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Reading Association Recommends More Teacher Autonomy

The International Reading Association is looking to shift more of the decision making back to teachers when it comes to reading and writing instruction. That would be a pendulum shift away from many current policies at the local, state, and federal levels that have instituted strict requirements for the materials and methods teachers use in their classrooms.

In a new policy paper, published in the Dec./Jan. issue of Reading Today, the Newark, Del.-based association outlines its recommendations for the incoming Obama administration. The association also wants more and better professional development, as well as a boost in the number of reading courses required of students in teacher-preparation programs.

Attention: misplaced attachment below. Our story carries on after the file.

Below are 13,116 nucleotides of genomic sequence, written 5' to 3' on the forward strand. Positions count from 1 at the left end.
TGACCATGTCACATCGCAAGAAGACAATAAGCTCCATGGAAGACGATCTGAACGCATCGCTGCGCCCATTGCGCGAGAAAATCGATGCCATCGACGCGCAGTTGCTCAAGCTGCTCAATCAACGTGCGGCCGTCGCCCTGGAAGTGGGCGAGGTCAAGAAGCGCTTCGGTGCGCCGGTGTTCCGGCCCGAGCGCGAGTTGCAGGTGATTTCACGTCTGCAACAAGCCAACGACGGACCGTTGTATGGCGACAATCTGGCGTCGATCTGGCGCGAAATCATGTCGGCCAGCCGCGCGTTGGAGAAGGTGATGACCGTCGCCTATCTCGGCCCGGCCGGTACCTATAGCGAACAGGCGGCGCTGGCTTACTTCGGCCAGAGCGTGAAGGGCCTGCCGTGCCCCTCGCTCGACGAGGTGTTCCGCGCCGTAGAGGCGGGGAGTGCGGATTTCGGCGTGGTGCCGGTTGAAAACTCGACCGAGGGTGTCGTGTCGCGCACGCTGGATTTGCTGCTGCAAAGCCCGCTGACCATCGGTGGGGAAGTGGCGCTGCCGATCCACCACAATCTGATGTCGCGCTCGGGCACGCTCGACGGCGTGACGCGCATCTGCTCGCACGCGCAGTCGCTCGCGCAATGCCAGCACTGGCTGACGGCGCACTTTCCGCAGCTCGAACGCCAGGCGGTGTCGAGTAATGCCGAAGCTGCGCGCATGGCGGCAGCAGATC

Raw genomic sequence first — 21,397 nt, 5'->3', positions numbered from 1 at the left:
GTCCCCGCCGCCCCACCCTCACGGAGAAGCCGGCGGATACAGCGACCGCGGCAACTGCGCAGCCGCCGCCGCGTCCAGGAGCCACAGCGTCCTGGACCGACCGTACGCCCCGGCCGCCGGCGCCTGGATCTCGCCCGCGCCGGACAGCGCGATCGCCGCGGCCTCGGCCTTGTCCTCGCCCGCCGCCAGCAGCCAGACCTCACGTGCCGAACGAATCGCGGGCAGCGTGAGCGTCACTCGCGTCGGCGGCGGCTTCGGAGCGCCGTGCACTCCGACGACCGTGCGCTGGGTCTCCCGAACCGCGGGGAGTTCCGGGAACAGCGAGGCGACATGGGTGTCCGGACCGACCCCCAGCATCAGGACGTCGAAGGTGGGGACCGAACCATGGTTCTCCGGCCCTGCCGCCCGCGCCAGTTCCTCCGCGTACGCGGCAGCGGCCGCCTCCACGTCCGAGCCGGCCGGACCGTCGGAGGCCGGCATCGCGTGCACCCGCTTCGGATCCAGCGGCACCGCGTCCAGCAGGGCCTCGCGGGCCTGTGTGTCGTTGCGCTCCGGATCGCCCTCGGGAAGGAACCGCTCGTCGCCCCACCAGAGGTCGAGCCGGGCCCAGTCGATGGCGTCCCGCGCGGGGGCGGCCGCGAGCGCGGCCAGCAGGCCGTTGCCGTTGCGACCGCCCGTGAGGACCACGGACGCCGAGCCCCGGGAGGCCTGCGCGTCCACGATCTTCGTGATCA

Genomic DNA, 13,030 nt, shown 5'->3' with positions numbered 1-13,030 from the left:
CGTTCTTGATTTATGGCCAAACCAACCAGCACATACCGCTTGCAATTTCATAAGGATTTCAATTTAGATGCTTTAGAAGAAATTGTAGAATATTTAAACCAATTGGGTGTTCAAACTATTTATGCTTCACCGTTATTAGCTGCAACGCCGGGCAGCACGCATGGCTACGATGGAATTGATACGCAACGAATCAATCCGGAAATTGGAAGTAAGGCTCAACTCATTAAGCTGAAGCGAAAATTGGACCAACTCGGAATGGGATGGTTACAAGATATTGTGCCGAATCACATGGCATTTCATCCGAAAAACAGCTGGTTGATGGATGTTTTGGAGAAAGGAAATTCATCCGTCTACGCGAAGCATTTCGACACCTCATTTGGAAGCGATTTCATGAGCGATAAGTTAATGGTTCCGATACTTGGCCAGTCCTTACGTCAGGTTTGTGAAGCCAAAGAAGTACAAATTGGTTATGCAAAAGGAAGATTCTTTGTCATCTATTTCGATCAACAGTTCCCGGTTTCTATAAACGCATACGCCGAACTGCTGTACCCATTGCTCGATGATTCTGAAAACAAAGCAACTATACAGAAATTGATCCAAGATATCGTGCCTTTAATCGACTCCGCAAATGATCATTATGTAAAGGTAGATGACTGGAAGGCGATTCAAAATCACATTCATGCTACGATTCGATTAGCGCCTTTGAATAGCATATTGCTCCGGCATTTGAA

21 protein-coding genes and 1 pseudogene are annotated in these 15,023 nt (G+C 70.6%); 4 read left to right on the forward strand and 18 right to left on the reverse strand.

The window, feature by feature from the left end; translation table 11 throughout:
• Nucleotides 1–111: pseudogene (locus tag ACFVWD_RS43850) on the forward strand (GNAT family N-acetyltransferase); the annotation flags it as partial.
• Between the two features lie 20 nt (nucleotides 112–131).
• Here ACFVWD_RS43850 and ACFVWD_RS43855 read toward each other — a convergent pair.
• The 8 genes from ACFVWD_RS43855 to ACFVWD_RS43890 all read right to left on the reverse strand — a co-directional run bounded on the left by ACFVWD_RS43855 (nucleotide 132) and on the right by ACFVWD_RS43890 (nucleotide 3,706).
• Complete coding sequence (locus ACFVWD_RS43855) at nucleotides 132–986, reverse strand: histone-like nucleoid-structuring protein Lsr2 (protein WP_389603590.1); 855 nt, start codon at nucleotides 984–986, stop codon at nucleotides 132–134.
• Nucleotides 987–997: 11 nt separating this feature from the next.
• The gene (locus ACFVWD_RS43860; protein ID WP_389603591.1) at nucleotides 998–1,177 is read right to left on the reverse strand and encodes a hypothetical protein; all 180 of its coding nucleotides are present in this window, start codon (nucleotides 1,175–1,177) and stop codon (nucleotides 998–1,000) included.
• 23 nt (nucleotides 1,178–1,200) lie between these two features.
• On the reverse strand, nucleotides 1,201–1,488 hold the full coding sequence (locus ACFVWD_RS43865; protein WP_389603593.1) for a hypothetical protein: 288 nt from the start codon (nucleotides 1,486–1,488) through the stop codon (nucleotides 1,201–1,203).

The paper urges greater attention to new, technology-based literacies, "multiple, reliable measures" for assessing student progress, and adequate funding for ensuring high-quality teaching in reading.

"The International Reading Association recommends a major national investment in teacher preparation and professional development to ensure that every teacher is competent to teach reading to all students of various ability levels," the paper reads.

On a somewhat related note, the association is seeking comments on the draft of its Standards for Reading Professionals, 2010. The document is available online until the end of the month.

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